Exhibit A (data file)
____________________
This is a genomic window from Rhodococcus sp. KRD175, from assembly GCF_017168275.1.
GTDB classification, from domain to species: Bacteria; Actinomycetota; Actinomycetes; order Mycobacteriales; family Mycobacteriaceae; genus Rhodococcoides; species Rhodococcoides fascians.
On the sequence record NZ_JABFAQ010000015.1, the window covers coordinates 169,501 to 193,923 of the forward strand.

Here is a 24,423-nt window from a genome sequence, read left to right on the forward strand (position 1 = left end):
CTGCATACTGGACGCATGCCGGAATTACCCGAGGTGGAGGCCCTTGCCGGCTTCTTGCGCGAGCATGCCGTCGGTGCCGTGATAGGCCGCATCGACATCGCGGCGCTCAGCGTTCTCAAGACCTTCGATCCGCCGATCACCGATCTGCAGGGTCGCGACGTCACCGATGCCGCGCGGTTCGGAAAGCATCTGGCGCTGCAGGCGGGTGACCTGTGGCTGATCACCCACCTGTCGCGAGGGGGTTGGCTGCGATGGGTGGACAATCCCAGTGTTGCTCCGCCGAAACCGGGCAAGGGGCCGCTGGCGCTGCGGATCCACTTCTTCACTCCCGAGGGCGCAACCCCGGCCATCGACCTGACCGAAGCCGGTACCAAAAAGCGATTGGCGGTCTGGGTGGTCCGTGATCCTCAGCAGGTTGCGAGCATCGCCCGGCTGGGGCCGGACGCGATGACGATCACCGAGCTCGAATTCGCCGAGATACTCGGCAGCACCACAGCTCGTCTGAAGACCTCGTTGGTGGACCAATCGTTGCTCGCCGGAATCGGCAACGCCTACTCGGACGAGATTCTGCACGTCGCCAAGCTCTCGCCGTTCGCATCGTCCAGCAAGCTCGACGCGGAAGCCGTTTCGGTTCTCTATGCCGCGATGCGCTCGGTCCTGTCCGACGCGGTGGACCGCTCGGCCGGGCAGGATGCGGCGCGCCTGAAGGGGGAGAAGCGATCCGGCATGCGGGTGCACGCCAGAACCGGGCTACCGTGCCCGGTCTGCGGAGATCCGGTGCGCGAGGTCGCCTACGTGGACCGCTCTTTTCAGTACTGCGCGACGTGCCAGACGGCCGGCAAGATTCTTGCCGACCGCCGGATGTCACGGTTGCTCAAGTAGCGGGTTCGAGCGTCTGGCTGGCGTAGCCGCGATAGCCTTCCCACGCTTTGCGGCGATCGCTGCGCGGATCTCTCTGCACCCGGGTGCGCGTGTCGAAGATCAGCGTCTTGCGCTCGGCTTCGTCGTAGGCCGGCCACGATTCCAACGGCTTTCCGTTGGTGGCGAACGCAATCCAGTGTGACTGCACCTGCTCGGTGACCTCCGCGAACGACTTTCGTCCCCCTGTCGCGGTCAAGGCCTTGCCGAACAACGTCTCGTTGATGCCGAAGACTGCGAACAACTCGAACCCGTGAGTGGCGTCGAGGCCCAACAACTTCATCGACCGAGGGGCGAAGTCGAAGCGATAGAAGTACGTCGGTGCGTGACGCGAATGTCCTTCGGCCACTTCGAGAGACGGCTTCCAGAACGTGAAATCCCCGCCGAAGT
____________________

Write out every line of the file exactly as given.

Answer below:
This is a genomic window from Rhodococcus sp. KRD175, from assembly GCF_017168275.1.
GTDB classification, from domain to species: Bacteria; Actinomycetota; Actinomycetes; order Mycobacteriales; family Mycobacteriaceae; genus Rhodococcoides; species Rhodococcoides fascians.
On the sequence record NZ_JABFAQ010000015.1, the window covers coordinates 169,501 to 193,923 of the forward strand.

Here is a 24,423-nt window from a genome sequence, read left to right on the forward strand (position 1 = left end):
CTGCATACTGGACGCATGCCGGAATTACCCGAGGTGGAGGCCCTTGCCGGCTTCTTGCGCGAGCATGCCGTCGGTGCCGTGATAGGCCGCATCGACATCGCGGCGCTCAGCGTTCTCAAGACCTTCGATCCGCCGATCACCGATCTGCAGGGTCGCGACGTCACCGATGCCGCGCGGTTCGGAAAGCATCTGGCGCTGCAGGCGGGTGACCTGTGGCTGATCACCCACCTGTCGCGAGGGGGTTGGCTGCGATGGGTGGACAATCCCAGTGTTGCTCCGCCGAAACCGGGCAAGGGGCCGCTGGCGCTGCGGATCCACTTCTTCACTCCCGAGGGCGCAACCCCGGCCATCGACCTGACCGAAGCCGGTACCAAAAAGCGATTGGCGGTCTGGGTGGTCCGTGATCCTCAGCAGGTTGCGAGCATCGCCCGGCTGGGGCCGGACGCGATGACGATCACCGAGCTCGAATTCGCCGAGATACTCGGCAGCACCACAGCTCGTCTGAAGACCTCGTTGGTGGACCAATCGTTGCTCGCCGGAATCGGCAACGCCTACTCGGACGAGATTCTGCACGTCGCCAAGCTCTCGCCGTTCGCATCGTCCAGCAAGCTCGACGCGGAAGCCGTTTCGGTTCTCTATGCCGCGATGCGCTCGGTCCTGTCCGACGCGGTGGACCGCTCGGCCGGGCAGGATGCGGCGCGCCTGAAGGGGGAGAAGCGATCCGGCATGCGGGTGCACGCCAGAACCGGGCTACCGTGCCCGGTCTGCGGAGATCCGGTGCGCGAGGTCGCCTACGTGGACCGCTCTTTTCAGTACTGCGCGACGTGCCAGACGGCCGGCAAGATTCTTGCCGACCGCCGGATGTCACGGTTGCTCAAGTAGCGGGTTCGAGCGTCTGGCTGGCGTAGCCGCGATAGCCTTCCCACGCTTTGCGGCGATCGCTGCGCGGATCTCTCTGCACCCGGGTGCGCGTGTCGAAGATCAGCGTCTTGCGCTCGGCTTCGTCGTAGGCCGGCCACGATTCCAACGGCTTTCCGTTGGTGGCGAACGCAATCCAGTGTGACTGCACCTGCTCGGTGACCTCCGCGAACGACTTTCGTCCCCCTGTCGCGGTCAAGGCCTTGCCGAACAACGTCTCGTTGATGCCGAAGACTGCGAACAACTCGAACCCGTGAGTGGCGTCGAGGCCCAACAACTTCATCGACCGAGGGGCGAAGTCGAAGCGATAGAAGTACGTCGGTGCGTGACGCGAATGTCCTTCGGCCACTTCGAGAGACGGCTTCCAGAACGTGAAATCCCCGCCGAAGT